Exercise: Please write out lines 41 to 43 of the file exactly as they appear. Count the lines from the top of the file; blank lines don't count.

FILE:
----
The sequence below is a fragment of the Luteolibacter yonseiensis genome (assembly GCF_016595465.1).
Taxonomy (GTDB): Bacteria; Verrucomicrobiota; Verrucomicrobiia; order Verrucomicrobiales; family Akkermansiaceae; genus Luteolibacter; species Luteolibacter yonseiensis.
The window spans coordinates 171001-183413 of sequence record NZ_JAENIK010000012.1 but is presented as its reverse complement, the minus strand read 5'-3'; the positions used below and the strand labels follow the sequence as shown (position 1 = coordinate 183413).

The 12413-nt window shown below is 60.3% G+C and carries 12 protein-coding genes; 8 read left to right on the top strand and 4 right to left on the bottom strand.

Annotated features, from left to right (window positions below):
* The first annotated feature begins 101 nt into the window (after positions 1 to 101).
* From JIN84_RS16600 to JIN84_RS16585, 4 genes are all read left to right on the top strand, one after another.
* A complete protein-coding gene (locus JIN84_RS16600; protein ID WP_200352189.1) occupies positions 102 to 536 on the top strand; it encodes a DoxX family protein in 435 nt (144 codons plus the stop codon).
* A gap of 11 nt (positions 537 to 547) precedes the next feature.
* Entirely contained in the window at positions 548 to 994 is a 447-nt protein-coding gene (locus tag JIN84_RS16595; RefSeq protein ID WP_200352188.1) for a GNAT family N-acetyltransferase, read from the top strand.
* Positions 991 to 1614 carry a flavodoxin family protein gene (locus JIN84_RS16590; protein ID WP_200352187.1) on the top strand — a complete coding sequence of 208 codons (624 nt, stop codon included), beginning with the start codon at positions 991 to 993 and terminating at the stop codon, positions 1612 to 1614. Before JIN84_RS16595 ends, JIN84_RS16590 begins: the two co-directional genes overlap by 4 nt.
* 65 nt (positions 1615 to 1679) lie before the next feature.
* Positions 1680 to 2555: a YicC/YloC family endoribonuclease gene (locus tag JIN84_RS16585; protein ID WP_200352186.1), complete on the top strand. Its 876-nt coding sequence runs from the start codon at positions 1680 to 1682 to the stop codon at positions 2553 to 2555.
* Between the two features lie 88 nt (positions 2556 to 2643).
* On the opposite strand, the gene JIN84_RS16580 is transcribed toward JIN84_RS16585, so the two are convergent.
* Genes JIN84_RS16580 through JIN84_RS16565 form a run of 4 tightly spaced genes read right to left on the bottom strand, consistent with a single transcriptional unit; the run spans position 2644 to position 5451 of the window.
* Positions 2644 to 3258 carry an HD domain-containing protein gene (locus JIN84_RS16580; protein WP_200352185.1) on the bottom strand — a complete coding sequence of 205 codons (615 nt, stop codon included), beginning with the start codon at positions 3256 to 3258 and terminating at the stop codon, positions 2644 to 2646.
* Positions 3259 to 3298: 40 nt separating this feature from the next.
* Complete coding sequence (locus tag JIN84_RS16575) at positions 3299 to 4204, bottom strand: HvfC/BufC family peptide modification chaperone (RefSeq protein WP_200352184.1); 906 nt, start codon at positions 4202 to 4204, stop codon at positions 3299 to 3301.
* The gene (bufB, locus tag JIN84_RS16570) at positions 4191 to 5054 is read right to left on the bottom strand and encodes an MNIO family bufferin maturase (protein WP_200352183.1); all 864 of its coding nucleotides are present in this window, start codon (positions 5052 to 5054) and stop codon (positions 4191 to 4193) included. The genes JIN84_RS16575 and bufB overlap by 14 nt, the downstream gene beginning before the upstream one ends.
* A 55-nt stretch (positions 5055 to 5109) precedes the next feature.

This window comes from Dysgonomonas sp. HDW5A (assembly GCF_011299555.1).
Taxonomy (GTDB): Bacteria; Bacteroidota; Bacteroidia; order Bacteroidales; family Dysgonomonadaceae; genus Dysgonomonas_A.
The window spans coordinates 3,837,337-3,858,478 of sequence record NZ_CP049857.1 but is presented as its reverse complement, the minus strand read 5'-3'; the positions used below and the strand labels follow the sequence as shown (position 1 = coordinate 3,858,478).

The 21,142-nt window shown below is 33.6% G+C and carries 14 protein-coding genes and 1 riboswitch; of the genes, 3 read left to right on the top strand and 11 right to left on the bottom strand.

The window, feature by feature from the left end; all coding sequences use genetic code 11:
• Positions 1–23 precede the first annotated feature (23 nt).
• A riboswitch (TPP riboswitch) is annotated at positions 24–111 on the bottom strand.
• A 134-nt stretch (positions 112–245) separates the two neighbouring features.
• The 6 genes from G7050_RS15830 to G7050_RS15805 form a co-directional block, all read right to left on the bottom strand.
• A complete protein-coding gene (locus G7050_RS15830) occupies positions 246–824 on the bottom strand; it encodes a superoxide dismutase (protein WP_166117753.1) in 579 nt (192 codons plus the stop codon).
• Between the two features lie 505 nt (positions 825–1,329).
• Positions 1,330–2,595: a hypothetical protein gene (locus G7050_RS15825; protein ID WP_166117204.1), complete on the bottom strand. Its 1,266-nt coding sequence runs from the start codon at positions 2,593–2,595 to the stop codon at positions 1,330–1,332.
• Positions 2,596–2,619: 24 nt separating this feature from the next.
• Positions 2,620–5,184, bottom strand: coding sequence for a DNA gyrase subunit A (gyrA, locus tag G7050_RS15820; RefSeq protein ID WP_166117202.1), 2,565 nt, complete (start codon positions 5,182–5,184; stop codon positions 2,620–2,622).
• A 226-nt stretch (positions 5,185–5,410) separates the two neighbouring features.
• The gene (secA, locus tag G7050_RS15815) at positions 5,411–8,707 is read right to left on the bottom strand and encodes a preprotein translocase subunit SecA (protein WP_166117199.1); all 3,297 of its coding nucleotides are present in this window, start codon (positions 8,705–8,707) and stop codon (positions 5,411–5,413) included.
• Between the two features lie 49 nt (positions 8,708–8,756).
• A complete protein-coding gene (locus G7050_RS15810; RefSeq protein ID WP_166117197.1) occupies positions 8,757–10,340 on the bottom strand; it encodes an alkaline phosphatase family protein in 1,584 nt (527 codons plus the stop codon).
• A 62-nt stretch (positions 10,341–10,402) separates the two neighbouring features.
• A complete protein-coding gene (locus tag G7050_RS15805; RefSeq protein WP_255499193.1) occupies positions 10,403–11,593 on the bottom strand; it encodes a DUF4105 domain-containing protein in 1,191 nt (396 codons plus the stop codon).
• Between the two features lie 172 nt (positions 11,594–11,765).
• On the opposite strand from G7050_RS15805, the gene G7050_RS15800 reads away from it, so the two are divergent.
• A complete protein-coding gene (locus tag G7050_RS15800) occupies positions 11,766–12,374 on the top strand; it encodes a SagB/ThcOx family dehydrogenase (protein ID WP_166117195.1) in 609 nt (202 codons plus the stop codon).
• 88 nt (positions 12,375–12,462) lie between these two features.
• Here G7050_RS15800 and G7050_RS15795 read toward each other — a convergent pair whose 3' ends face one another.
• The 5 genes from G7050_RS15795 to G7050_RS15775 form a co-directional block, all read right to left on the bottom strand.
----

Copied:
• A complete protein-coding gene (locus tag G7050_RS15805; RefSeq protein WP_255499193.1) occupies positions 10,403–11,593 on the bottom strand; it encodes a DUF4105 domain-containing protein in 1,191 nt (396 codons plus the stop codon).
• Between the two features lie 172 nt (positions 11,594–11,765).
• On the opposite strand from G7050_RS15805, the gene G7050_RS15800 reads away from it, so the two are divergent.